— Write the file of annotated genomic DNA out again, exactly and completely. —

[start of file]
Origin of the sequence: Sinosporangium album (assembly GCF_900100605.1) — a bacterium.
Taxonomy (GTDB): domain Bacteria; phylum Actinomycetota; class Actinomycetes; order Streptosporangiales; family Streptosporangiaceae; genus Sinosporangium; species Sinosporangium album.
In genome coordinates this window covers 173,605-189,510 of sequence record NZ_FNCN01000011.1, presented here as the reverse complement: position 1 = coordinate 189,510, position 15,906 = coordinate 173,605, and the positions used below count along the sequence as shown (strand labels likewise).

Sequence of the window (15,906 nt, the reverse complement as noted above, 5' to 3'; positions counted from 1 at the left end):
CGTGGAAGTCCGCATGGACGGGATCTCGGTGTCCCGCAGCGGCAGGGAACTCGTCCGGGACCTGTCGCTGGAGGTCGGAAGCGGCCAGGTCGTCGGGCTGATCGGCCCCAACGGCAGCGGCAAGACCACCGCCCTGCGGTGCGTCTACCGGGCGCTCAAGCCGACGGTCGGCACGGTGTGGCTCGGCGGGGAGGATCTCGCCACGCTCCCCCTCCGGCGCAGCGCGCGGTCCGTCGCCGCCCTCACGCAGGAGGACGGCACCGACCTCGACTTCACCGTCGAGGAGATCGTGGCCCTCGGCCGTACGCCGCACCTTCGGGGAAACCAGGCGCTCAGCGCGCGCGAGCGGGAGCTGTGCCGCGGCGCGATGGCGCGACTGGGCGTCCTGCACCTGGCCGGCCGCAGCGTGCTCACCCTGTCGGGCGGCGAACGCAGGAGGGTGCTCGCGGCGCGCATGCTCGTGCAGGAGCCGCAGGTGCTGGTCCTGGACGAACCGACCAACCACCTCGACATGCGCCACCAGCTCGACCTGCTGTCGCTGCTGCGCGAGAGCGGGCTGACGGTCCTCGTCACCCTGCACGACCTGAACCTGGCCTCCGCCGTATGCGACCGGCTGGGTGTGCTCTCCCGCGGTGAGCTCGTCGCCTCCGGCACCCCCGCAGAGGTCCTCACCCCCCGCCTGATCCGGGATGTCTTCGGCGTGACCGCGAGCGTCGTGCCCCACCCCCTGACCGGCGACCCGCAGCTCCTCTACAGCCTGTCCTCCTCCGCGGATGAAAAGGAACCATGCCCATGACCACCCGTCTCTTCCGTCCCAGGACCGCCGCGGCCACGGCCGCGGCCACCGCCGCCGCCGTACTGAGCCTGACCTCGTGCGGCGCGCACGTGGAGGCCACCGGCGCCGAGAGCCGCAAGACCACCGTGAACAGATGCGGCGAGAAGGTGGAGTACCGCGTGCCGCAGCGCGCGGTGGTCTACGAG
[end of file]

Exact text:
Origin of the sequence: Sinosporangium album (assembly GCF_900100605.1) — a bacterium.
Taxonomy (GTDB): domain Bacteria; phylum Actinomycetota; class Actinomycetes; order Streptosporangiales; family Streptosporangiaceae; genus Sinosporangium; species Sinosporangium album.
In genome coordinates this window covers 173,605-189,510 of sequence record NZ_FNCN01000011.1, presented here as the reverse complement: position 1 = coordinate 189,510, position 15,906 = coordinate 173,605, and the positions used below count along the sequence as shown (strand labels likewise).

Sequence of the window (15,906 nt, the reverse complement as noted above, 5' to 3'; positions counted from 1 at the left end):
CGTGGAAGTCCGCATGGACGGGATCTCGGTGTCCCGCAGCGGCAGGGAACTCGTCCGGGACCTGTCGCTGGAGGTCGGAAGCGGCCAGGTCGTCGGGCTGATCGGCCCCAACGGCAGCGGCAAGACCACCGCCCTGCGGTGCGTCTACCGGGCGCTCAAGCCGACGGTCGGCACGGTGTGGCTCGGCGGGGAGGATCTCGCCACGCTCCCCCTCCGGCGCAGCGCGCGGTCCGTCGCCGCCCTCACGCAGGAGGACGGCACCGACCTCGACTTCACCGTCGAGGAGATCGTGGCCCTCGGCCGTACGCCGCACCTTCGGGGAAACCAGGCGCTCAGCGCGCGCGAGCGGGAGCTGTGCCGCGGCGCGATGGCGCGACTGGGCGTCCTGCACCTGGCCGGCCGCAGCGTGCTCACCCTGTCGGGCGGCGAACGCAGGAGGGTGCTCGCGGCGCGCATGCTCGTGCAGGAGCCGCAGGTGCTGGTCCTGGACGAACCGACCAACCACCTCGACATGCGCCACCAGCTCGACCTGCTGTCGCTGCTGCGCGAGAGCGGGCTGACGGTCCTCGTCACCCTGCACGACCTGAACCTGGCCTCCGCCGTATGCGACCGGCTGGGTGTGCTCTCCCGCGGTGAGCTCGTCGCCTCCGGCACCCCCGCAGAGGTCCTCACCCCCCGCCTGATCCGGGATGTCTTCGGCGTGACCGCGAGCGTCGTGCCCCACCCCCTGACCGGCGACCCGCAGCTCCTCTACAGCCTGTCCTCCTCCGCGGATGAAAAGGAACCATGCCCATGACCACCCGTCTCTTCCGTCCCAGGACCGCCGCGGCCACGGCCGCGGCCACCGCCGCCGCCGTACTGAGCCTGACCTCGTGCGGCGCGCACGTGGAGGCCACCGGCGCCGAGAGCCGCAAGACCACCGTGAACAGATGCGGCGAGAAGGTGGAGTACCGCGTGCCGCAGCGCGCGGTGGTCTACGAG